Obviously I hate anorexia. Hate, abhor, loathe, detest and rage against it. But there are specific by products of this hatred – secondary losses that have a bigger impact than the simple dislike of the illness itself.
1. Weight obsession – my obsession with L’s weight. Before she had anorexia I had no idea what my children weighed. I still have no idea what K or J weigh. When J was a baby, as a new mother I took him to a baby clinic and he was always above the 100th centile. Not fat, just a baby who grew more than his contemporaries. But after maternity leave ended, I never weighed him again. And who takes twin babies and a toddler to a baby clinic? Sure, we had height charts. Ish. Scratched names on a wall, but only in teenage years to see who was the tallest. I cling on to my status as not quite the shortest person in the house, but K (the shortest person) has other plans. But since anorexia happened, Weight Matters. Just like J’s centile chart, L also has a chart. At reviews we study it. But that’s not the worst. Much worse is that when my daughter comes home from the unit, my anorexic mum voice yells, Ask her how much she weighs! Sometimes it’s out of my mouth before she has got her coat off and I want to tape my mouth shut. Last night we eat dinner and I almost ask her then. Luckily I don’t. I can see how this would look – weird mother asks daughter how much she weighs as each mouthful goes in, surely social services should be called. It is the least interesting thing about L – compared to her Irish setter arms and legs, her long shiny hair, her impossibly beautiful face, her immaculately manicured nails, her nutmeg sprinkle freckles or her pale grey-blue eyes, fringed by endless eyelashes. But I, dumbass mum of anorexic, ask her how much she weighs today.
2. I have become Marie Antoinette. Clearly without the chateau in Versailles, the Petit Trianon farm and hopefully without the gruesome end. But I wonder why she can’t just make herself eat some cake. I don’t mean the insensitivity that thinks anorexics should just bloody eat. But a curiosity that assembles the facts as follows:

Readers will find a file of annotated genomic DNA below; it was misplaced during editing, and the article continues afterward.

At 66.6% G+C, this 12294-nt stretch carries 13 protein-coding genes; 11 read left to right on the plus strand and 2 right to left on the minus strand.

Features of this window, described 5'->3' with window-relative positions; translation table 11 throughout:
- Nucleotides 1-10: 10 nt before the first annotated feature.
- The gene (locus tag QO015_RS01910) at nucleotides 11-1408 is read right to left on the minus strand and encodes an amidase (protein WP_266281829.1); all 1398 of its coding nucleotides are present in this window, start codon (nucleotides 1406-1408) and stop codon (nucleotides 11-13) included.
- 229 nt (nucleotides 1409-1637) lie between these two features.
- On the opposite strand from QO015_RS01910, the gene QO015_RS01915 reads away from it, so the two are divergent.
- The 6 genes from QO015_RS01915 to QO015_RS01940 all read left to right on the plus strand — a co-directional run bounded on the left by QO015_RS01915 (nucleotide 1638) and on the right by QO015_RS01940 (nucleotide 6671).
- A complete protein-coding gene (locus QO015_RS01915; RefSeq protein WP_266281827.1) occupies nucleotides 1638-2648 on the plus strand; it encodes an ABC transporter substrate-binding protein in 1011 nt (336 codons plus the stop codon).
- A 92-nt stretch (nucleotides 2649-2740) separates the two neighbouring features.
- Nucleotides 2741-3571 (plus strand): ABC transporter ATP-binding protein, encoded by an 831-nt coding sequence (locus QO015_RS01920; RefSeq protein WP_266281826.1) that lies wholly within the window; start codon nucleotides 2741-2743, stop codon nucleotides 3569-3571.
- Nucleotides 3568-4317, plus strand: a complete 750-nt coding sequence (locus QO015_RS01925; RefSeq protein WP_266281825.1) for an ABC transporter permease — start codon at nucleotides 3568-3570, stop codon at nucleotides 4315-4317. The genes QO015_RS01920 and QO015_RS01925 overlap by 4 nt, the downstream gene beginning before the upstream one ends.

a) L wants to recover
b) L has to eat three meals and snacks and generally does so
c) L likes cake, not just any cake, but cake of quality. She has excellent cake taste, I would trust her to choose and make a cake for me any day
And I wonder, with those facts, why, for one snack on one day, perhaps in town, she can’t choose a really nice cake. And to enjoy it, to admit how much she likes it. Last night I persuaded her to taste a crumb of cheese on her hand which I knew she would love and pleaded with her to admit that it tastes nice. But she couldn’t.
Just as Marie Antoinette could not envisage what poverty was like, those who are not anorexic cannot imagine what the anorexic feel. I can guess, and often do. I am good at empathy. But I can’t feel it and I sometimes lament my own accidental insensitivity and any pain it causes L.
3. Frusli Bars. Really, I am sure you all think, who hates Frusli bars? There are probably countless people who have no idea what they even are. They are part of a snack that L eats at least once a day. Juice, apple and Frusli bars. We never ate Frusli bars except when walking up mountains in our pre-anorexia life. They sit in a jar in the cupboard and must be topped up regularly. Behind them is a jar of Not Frusli Bars. These are the cereal bars whose only crime is to be the Wrong Kind. L will not risk the 20 or 30 calories to replace them. So they sit there, waiting for someone to try one and chew on it joylessly, thinking that it might be quite nice if it was eaten while walking up a mountain. Next to that jar is the pack of Special K snacks, the untouchables of the snack cupboard.
4. Family Therapy. I know this may be really useful for L and indeed for all of us. Sometimes I welcome the chance to talk about anorexia, or anger or the tensions in our family. But mostly, I feel judged. I am told frequently how this isn’t about fault, or blame, by the therapists. But then they question how it is that my daughters feel the need to look after others when they are just children. In other words, why are they doing My Job? I am asked why I am doing so much of the caring for L and meal supervision when I should be hanging back and letting others do it. The suggestion that I am over controlling hangs in the air – but I mustn’t blame myself. I leave each session feeling a failure and a double failure for blaming myself for the failure.
5. Regimented eating. Apart from each evening meal and weekend breakfasts, food was always slightly chaotic at home. Everyone spends most of our time at home in the kitchen and people would eat as and when they felt like it, chatting to the others not eating, although they would eat later. But now, weekend days at home are punctuated by the need to eat. Evenings are dominated by snack 1 and snack 2. It is grim for L, but it is also like a ticking clock that rings anorexia alarm bells at regular intervals.
6. The sense of bereavement for L’s missing life. She is 15, in Year 11. She should be at school, rolling her eyes at teachers, laughing with friends about boys, worrying about nothing more than her impending GCSEs or a spot on her chin. I know teenage years are pretty tough, but they can also be hugely joyful and are the years before responsibilities and debts begin to weigh us down. But the need for L to ‘take responsibility’ is constantly discussed and inside I think, isn’t she supposed to be, well, irresponsible sometimes?